Parke Wilde wants people to help curb climate change by taking fewer airplane trips
A flight from Boston to Mexico City might take you eight hours, including a layover. Parke Wilde took five days to make the same journey by land, and he’s fine with that.
This summer, Wilde made the 3,000-mile trip entirely by train and bus to show that eschewing air travel, even when more time consuming, is worth it for the carbon savings. Airplanes, he said, are outsized contributors to climate change, and in his estimation, taking a few extra days to get to his conference in Mexico was an environmental bargain. “I’m aware that most people would view it as difficult, bordering on foolhardy,” he said. “But I absolutely would do it again.”
Wilde, an agricultural economist and professor at the Friedman School of Nutrition Science and Policy, has flown a lot in his professional life—for research, conferences, speaking engagements, and collaborations with colleagues. Plus he has taken plenty of flights for vacations. But about nine years ago, Wilde, a member of the Tufts Sustainability Council, realized that those air miles were not sitting well with his concerns about global warming.
Compared to trains, buses, and even cars with two or more people, planes emit the most carbon dioxide per person per mile. Jets also put out soot, nitrous oxides, and water vapor from contrails at high altitudes that contribute to the greenhouse effect.
So Wilde started thinking about what university communities could do to cut down on flights. To see if what he was asking was even feasible, he made a personal commitment in 2014 to spend a year without flying; as it turned out, he hasn’t flown since. Now he’s on a mission to educate others about how it can be done.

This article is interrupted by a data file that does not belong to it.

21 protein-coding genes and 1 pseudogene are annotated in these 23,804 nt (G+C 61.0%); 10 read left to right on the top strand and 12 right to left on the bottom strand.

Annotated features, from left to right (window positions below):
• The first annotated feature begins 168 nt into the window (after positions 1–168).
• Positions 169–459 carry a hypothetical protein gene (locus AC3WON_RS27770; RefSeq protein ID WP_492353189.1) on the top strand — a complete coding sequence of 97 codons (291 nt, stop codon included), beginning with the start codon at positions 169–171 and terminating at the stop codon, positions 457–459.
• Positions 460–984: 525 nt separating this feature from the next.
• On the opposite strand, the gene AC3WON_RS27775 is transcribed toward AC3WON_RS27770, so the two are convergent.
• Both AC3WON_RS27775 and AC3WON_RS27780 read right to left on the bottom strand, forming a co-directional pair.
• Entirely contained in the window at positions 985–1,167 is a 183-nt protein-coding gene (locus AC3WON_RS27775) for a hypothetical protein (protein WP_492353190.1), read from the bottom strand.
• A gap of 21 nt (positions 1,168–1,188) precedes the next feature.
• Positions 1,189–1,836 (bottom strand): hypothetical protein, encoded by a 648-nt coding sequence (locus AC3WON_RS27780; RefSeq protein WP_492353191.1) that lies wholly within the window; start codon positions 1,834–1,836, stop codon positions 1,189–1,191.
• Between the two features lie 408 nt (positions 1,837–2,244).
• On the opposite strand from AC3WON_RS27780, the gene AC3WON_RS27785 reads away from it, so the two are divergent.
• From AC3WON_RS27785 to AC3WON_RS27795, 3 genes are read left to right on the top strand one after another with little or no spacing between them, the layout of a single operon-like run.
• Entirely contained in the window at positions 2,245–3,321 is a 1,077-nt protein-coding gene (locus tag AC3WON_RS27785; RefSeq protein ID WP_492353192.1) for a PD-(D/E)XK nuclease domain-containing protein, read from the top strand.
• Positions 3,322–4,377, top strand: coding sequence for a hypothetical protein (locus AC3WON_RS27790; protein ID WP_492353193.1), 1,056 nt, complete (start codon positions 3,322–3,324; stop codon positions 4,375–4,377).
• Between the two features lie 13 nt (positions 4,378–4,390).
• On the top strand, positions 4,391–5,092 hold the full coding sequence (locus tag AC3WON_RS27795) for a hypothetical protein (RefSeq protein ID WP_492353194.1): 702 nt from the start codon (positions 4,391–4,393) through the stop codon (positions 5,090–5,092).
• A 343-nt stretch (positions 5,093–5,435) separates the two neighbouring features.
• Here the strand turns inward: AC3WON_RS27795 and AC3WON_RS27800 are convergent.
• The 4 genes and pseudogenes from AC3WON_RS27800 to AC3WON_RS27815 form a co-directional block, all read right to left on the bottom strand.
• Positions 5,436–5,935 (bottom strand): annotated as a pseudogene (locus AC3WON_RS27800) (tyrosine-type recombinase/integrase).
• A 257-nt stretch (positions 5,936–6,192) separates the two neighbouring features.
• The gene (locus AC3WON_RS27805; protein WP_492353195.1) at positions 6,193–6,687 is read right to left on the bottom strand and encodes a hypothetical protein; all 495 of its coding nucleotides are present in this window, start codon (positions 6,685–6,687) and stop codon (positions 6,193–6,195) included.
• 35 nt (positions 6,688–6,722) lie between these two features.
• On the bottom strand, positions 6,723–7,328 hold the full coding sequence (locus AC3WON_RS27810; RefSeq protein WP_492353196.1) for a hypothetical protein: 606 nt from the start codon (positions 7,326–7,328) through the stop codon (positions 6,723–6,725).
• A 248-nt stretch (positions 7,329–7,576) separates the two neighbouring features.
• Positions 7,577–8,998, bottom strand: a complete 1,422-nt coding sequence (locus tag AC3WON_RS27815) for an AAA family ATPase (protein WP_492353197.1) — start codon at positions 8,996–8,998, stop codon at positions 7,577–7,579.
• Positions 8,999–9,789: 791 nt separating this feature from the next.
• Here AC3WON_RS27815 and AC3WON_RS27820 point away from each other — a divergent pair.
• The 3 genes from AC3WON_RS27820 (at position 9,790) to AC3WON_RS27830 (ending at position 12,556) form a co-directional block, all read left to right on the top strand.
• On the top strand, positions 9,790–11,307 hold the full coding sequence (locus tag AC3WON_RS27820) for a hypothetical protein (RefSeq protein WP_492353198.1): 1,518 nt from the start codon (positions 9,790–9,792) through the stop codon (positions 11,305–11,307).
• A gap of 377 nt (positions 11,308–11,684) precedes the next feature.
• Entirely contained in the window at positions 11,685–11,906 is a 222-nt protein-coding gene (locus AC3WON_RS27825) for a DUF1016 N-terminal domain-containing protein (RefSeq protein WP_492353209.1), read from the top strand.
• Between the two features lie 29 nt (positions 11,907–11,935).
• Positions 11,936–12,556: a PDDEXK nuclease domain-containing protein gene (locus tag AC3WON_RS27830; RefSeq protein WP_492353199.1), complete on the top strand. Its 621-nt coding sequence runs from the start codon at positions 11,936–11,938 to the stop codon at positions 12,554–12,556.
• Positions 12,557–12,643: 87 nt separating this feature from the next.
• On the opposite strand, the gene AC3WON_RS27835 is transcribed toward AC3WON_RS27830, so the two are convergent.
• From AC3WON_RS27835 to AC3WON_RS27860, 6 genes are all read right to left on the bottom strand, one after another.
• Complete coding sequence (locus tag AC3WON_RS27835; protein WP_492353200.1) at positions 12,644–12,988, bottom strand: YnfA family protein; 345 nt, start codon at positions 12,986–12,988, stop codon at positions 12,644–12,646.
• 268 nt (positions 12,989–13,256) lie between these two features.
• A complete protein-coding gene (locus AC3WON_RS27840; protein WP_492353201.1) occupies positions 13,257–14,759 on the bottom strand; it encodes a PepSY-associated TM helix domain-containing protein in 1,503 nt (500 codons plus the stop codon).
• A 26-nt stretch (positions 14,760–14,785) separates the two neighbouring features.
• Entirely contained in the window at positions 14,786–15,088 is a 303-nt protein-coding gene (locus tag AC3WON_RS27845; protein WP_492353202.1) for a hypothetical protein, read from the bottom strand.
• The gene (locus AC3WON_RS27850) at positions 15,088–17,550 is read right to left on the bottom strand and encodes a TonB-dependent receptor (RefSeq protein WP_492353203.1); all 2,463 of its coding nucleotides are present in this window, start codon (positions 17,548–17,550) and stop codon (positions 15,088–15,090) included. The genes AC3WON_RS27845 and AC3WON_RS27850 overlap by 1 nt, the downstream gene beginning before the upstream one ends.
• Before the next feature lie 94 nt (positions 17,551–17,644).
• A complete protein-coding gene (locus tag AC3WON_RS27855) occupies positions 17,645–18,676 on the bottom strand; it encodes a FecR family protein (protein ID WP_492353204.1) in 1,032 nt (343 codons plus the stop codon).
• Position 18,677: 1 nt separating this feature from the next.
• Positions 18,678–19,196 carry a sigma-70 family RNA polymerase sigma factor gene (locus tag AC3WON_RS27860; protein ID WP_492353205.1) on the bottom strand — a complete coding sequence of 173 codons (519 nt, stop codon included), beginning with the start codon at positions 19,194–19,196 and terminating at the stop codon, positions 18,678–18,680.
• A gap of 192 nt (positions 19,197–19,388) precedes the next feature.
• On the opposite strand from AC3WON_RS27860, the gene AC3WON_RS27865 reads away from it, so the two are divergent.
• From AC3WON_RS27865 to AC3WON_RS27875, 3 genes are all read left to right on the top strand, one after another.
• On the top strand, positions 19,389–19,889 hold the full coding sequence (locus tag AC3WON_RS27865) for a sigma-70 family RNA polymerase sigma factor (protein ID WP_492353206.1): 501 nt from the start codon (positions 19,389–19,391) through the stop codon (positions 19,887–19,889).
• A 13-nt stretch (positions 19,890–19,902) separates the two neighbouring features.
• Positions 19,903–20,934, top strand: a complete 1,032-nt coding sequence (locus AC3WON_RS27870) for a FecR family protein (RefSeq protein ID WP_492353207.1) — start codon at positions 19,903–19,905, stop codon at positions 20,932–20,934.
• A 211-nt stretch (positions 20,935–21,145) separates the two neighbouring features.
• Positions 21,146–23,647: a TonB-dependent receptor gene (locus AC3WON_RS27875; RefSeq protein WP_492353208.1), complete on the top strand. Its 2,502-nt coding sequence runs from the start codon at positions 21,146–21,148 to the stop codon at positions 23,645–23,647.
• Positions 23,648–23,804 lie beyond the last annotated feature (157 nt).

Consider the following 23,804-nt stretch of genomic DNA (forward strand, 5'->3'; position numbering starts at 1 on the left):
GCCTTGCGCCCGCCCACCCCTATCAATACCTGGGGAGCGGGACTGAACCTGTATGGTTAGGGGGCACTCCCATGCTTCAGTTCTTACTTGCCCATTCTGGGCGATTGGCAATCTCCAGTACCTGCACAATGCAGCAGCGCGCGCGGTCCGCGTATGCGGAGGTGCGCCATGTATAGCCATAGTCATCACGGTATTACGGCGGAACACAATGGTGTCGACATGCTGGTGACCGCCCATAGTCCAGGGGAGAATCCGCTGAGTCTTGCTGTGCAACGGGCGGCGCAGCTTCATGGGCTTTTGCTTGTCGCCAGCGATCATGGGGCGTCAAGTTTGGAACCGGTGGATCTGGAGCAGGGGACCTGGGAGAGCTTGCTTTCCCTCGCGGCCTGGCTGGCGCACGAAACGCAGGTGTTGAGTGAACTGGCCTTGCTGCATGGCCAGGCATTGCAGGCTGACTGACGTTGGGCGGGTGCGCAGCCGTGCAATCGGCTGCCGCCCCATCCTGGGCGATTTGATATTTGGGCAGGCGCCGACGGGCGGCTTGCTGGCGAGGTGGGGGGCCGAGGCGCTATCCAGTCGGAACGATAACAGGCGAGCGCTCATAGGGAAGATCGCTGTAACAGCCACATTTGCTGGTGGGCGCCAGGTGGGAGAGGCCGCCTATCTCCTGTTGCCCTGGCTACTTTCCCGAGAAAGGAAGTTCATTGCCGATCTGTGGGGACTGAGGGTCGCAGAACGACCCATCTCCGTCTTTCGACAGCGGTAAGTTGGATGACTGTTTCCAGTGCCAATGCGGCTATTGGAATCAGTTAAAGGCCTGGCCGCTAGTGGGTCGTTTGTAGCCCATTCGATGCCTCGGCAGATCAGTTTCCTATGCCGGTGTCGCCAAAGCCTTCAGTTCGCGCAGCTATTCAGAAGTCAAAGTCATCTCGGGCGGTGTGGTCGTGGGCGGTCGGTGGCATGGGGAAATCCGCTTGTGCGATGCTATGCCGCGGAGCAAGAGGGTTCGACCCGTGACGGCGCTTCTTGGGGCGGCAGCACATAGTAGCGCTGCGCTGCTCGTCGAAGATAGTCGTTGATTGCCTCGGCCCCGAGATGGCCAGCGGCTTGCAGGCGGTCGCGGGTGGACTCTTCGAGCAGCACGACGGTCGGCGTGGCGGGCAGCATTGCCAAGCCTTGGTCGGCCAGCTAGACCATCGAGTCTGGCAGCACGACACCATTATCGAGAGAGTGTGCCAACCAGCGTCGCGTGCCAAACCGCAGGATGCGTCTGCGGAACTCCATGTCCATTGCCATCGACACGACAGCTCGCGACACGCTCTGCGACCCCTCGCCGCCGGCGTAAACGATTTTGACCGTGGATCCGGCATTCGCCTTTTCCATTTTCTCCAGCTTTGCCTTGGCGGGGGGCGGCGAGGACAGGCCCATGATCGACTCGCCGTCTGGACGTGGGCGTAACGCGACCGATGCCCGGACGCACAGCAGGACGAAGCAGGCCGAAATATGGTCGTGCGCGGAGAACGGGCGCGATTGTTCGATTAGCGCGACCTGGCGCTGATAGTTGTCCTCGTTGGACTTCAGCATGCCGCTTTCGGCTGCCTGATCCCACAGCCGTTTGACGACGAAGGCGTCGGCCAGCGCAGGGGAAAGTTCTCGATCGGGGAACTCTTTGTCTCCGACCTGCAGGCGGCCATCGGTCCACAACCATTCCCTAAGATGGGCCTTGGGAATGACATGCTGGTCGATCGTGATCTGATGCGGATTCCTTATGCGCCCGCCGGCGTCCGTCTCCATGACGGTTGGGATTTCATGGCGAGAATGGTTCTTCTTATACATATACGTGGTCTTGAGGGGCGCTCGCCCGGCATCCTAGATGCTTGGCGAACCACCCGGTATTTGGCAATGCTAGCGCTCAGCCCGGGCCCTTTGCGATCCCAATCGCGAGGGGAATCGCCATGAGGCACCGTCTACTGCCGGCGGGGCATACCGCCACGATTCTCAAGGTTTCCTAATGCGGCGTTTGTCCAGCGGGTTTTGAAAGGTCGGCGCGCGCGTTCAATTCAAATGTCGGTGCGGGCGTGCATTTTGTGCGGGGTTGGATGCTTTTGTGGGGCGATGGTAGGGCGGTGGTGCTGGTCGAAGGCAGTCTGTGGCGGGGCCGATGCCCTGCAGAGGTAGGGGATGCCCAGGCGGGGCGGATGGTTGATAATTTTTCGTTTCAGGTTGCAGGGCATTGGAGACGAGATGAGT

He found a like-minded colleague in Joseph Nevins, a professor of geography at Vassar College, and together they launched a project in 2015 called Flying Less. It aims to convince academic communities to rethink how often plane trips are necessary for the good work they do.
Wilde found that he could still attend many conferences in D.C. and the Northeast, and even places like Ohio and Atlanta, by train. When he does make a long trip, as he did to Mexico City, he’ll package multiple work stops into the one excursion. He brings a laptop and uses the extended travel time to work on those tasks he would do in his office—often with fewer distractions.
He emphasizes that sometimes, flying is the right choice. “I think of trips my colleagues take for important global diplomacy, or to address food security crises, or many other critical goals that I would not want them to miss,” he said. But most academics will admit that there are less useful conferences that they can skip.
For conferences that are valuable, Wilde will sometimes step aside if one of his graduate students can attend instead. “It frees up room in the carbon budget for our junior colleagues who are still building their careers” as well as parents of young children who may not have the time for an extended train trip, Wilde said.
As for the importance of networking with national and international colleagues, the pandemic highlighted the many ways that people can connect without meeting in person. There is Zoom, of course, and conferences that are entirely virtual.
“But you can also have what I think of as Zoom plus,” Wilde said, “which is online communication that takes extra steps to give it a little more heart and interpersonal connection.”
Earlier this year, Wilde used a Tufts Green Fund grant to pilot a hybrid format for a nutrition symposium, where attendees who gathered at designated sites in London and Boston could interact online through large screens. It has the appropriately earthy-crunchy acronym of MULCH, for Multi-Site Low-Carbon Conference Hosting. Wilde has yet to fully duplicate online the casual interactions to be found at the typical post-keynote wine and cheese event, but he is working on it.